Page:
Eject the Core

My last post turned into a small confession.
I have felt too often my views are stifled, primarily by my instinct to not draw attention to myself and not make waves of any kind. While I say the ridiculous among those I love, I do it because I know that love is enduring and I have comfort in spouting what I can. Also, this generally means I pity my loved ones for having to live with me.

There was a brief time where I thought of keeping anonymous at a separate blog, the Simple Humanist. A combination of me whittling down my philosophies of life, physical and metaphysical. I posted a few times, but it went essentially nowhere. Looking back, that project was a while ago.

Time speeds by us all. You have to get on the trolley or you do nothing. Either way, you wind up dead. My silence is me standing around doing nothing. I can’t get on the trolley without taking a step. Even if it could pick me up, standing on the tracks would be more likely to shorten my time.

My plan is to be more honest with myself, to deny less of who I am. I don’t think I’ll intentionally be rude, and nobody’s place is to say if someone is stupid for thinking one way or another. It’s all a matter of pointing out fallacy when you see it. I missed plenty of notes in rehearsal, but it never meant I wasn’t a capable player. That was bad, you’re not bad; the difference is right there.

So I can’t really apologize in advance for what I say here. Besides, this is my blog, my brain, and you enter at your own risk. Plenty of other channels out there.

(Why do TV channel metaphors on the Internet feel just as dated as trolley references?)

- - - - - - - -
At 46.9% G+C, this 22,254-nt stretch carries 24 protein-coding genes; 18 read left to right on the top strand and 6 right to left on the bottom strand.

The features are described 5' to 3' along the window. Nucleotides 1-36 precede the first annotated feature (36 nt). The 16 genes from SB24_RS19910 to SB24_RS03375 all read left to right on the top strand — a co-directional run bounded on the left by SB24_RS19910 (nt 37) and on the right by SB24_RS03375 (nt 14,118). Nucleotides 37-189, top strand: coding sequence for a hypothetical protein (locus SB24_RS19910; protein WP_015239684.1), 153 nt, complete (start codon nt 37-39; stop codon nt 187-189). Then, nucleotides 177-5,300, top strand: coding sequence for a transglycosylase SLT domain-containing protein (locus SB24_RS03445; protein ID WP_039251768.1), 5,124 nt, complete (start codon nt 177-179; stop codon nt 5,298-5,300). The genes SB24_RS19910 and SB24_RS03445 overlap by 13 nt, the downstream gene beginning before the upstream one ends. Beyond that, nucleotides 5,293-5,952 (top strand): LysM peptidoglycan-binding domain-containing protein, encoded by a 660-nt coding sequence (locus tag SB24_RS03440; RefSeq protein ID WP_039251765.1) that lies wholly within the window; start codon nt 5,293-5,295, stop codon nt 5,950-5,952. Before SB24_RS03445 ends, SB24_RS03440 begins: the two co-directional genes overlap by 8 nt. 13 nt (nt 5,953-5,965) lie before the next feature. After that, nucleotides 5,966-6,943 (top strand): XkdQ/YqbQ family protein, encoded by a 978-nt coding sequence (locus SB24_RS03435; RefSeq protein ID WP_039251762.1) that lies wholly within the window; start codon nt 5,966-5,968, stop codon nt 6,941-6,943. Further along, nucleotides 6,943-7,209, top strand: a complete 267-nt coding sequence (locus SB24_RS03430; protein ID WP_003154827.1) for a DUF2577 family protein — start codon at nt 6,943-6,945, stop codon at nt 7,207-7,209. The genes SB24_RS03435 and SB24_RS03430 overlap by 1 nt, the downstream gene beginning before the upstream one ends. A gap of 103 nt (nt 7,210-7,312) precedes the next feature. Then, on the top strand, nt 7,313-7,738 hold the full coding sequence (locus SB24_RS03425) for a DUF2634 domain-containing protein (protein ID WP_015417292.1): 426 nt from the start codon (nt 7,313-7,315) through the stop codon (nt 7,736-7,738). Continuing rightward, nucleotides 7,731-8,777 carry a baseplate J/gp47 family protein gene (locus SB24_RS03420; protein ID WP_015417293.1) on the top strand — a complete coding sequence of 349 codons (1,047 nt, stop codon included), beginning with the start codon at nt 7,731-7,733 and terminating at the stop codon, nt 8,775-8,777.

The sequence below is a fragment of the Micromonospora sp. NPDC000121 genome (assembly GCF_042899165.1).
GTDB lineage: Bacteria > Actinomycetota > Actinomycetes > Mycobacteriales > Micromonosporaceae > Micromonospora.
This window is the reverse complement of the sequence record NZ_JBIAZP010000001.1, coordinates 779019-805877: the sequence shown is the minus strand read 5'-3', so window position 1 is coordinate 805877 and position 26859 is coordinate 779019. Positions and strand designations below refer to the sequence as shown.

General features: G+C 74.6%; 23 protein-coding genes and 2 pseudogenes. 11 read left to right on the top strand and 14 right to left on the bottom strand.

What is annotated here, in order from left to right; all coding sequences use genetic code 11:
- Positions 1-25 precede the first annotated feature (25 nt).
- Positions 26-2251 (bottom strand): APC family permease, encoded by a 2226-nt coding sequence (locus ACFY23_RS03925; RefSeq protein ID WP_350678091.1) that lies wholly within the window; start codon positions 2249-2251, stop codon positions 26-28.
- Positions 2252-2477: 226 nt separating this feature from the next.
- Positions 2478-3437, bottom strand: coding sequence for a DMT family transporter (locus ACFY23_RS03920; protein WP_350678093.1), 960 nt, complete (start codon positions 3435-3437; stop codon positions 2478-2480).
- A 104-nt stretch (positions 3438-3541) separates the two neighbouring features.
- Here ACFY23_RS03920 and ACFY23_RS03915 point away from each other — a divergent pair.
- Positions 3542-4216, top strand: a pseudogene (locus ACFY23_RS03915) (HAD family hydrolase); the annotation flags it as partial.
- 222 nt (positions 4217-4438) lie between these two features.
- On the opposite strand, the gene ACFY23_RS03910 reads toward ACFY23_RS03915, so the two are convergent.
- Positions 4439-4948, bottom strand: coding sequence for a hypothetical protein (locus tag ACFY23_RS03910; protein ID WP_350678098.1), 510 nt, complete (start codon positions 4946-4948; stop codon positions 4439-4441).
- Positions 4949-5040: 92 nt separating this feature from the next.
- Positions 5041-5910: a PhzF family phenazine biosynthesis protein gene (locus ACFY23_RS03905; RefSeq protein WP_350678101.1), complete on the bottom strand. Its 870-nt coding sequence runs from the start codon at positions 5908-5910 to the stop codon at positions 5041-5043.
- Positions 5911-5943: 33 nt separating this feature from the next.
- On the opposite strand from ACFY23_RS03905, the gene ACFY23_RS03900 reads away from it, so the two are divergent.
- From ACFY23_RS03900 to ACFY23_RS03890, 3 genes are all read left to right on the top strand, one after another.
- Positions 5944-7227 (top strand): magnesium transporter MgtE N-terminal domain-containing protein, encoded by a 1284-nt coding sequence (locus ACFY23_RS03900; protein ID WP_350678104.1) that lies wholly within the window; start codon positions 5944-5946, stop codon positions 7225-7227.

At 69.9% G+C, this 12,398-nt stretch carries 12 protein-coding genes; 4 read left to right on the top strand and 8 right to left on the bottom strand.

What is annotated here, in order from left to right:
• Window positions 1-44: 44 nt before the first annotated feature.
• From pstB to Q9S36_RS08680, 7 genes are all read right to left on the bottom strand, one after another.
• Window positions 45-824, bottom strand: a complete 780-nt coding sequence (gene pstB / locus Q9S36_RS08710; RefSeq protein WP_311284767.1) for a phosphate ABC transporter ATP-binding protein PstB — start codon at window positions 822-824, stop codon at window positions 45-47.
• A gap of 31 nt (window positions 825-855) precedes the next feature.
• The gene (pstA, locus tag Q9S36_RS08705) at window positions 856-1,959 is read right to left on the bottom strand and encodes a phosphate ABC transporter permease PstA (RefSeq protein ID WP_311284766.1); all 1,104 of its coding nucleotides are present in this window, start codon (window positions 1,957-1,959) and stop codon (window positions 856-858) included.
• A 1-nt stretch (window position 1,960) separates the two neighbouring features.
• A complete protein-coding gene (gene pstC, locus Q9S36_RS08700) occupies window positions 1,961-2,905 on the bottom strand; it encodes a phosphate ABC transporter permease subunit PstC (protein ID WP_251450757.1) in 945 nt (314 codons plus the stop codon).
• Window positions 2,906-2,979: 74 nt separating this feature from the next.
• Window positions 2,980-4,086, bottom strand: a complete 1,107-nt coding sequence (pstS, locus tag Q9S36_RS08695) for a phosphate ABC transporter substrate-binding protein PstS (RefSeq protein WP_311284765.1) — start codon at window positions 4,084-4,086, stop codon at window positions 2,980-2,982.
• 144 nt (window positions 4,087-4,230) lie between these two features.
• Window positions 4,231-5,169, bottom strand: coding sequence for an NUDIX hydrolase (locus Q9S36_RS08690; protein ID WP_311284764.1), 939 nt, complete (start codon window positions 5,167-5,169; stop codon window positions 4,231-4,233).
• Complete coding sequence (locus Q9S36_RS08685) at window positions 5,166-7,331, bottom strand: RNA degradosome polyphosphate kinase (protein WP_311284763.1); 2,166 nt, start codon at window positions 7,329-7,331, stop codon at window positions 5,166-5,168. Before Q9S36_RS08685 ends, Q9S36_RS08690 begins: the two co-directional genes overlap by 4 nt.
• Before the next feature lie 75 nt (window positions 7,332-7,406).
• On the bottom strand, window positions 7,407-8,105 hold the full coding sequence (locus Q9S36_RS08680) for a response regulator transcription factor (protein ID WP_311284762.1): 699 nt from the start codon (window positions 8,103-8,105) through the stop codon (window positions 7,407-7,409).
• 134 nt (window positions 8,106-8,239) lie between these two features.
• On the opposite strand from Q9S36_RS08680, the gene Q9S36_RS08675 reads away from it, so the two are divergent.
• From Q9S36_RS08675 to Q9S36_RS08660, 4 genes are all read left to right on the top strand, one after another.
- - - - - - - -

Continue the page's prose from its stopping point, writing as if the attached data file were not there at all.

I am a lifelong atheist, and have never been a Christian. The latter is a given based on the former, but due to the majority around me, that statement often clears up confusion. I’ve not strayed from the flock nor fallen from grace. I’m a clean-living, silly-talking family man who finds religion not only unnecessary to lead a good life but is often a negative influence.

I don’t care much for the term atheist, either. Defining yourself by a negative is weak. It does help though when most people have a different basis of reference. But I think Humanist is the better noun, atheist is the adjective. I believe in the good of humanity as a whole, that we are capable of progressing ourselves for the better. We’re built to live and protect as a group, with love and art being the enormously powerful reaction based on the fusion of those simpler elements.

Atheist for me remains the adjective, remaining not the sole defining factor of who I am. We all have many facets to ourselves, there’s no way a single moniker tells the whole story. My Humanism is certainly a part of who I am, and holding it in at some times while not at others is ridiculous.

I’d rather the ridiculous in my life be limited to the things I spout out rather than what I hold back.